Mary Beth Janssen talks to Sasha Rash about leadership.
Sasha Rash is a third-generation hairdresser and multi-faceted leader. Currently president of The Salon Association, she is also CEO of the popular La Jolie salon in Princeton, New Jersey, and last year opened The Lab Paul Mitchell Partner cosmetology school nearby. She holds strong views on what she calls womenâs âweb of influence,â mentoring and life choices.
âAll I can really talk about is what Iâve done and found to be tried and true, which is to formalize the mentoring process. Everyone talks about mentoring, but how does it really happen?
âThree other women and I formed a foundation that we call âThe Library is Open.â Weâve created a formal network among ourselves and meet three times a year.
âWe do really well with what I think is a new term for networking: to create and share our âweb of influenceâ with each other. The historic and corporate model has been to build towers of influence. This very hierarchical and male-centric type of model has served a purpose in certain scenarios; however, our holistic philosophy is about building webs of influence.
âWe donât have to have 3,000 people in our networking group to benefit each otherâs spheres. Weâre just a couple of people away from any contact we need. We continue to grow and âweave this web,â bringing more into the fold as it becomes appropriate.
âAt our meetings, weâll focus on a certain topic, for example, creating and maintaining budgets, or on human resources. Then weâll find somebody to spend the day with us talking about human resources. It might be a friend, a colleague or someone we hire. Weâre getting good, one-on-one, intimate direction on various business approaches.
âAs our industry becomes more of a âfirst choiceâ rather than an alternative career, the demand for that kind of information is increasing. People interviewing for our schools ask, âWhatâs your management curriculum?â Or, âHow are you going to help me understand business if I want to open a salon in five years?â Our competition isnât each otherâitâs the DeVrys and the local colleges, IT schools and other skilled trades. We have to get competitive if we want to continue drawing brilliant minds into our industry.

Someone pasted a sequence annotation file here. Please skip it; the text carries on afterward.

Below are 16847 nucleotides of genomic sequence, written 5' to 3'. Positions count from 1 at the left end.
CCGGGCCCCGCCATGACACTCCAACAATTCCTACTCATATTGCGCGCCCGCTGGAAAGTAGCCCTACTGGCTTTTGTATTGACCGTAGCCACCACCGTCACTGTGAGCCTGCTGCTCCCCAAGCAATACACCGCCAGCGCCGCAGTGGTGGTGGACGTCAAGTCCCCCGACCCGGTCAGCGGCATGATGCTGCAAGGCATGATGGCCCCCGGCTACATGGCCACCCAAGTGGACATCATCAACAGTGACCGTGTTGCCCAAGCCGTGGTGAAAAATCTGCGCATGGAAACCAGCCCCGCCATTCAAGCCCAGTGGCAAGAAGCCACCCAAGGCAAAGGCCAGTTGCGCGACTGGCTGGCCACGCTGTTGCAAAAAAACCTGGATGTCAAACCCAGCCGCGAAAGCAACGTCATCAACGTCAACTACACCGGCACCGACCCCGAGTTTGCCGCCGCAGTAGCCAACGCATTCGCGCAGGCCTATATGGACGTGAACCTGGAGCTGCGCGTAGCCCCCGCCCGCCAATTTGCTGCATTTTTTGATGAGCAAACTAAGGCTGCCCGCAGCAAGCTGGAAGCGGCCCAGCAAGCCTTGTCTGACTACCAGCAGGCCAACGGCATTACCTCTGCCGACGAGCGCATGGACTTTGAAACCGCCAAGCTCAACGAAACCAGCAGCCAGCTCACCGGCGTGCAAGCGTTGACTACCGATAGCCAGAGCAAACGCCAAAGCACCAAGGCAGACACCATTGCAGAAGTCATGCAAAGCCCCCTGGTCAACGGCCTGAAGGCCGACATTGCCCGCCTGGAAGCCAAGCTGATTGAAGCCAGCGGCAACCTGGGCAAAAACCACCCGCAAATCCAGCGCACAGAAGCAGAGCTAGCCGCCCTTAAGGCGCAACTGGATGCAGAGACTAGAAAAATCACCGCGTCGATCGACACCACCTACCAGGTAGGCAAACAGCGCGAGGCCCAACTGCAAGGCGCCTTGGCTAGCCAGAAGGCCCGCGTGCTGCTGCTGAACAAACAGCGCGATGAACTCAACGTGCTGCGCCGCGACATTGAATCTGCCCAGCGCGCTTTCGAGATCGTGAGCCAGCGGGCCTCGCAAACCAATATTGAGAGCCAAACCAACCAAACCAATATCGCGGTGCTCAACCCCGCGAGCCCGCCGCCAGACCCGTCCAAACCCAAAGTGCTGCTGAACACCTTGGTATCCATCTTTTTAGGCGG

âItâs really about with whom you intimately surround yourself. This is such a key to your success, so choose wisely. If something isnât working, then move on. There are hundreds of thousands of amazing individuals in the professional beauty industry.
âIf somebody at a hair show comes up to me and says, âWow, Iâd really love for you to mentor me,ââwell, you know what? When I hand you the business card, follow up! Because it breaks my heartâyou have my e-mail, you have my cell, but I never hear from you again.
âFollow up in a meaningful and prepared way. Youâre going to get out of your mentor what you give to your mentor. So be prepared to share and ask specific questions. What do you want to do? Where do you want to go? What kind of a professional do you want to be?
âMaybe Iâm not the right mentor for you. Letâs figure out the right scenario and then make it happen for you. This is my responsibility as an industry leaderâto give back to my community.â
âItâs really just not about me. The big corporations would like us to continue to think it is about us. So itâs all coming back to consciousness. This is how we awaken. To become aware, to have a conscience.
âItâs also about this powerful industry weâre in where we can enact wonderful changes and understand how much awareness we could create as a unified industry. Developing this consciousness is constant and ongoing. There are a lot of people awakening and seeing the world for what it really isâone big web and its interconnectedness.
âThe one thing that I leave with is really a question. What can I do for you? There are two things I strive to do as a leader: communicate and be of service. If there is anything I can do to help anyone, Iâm here and want to do it.â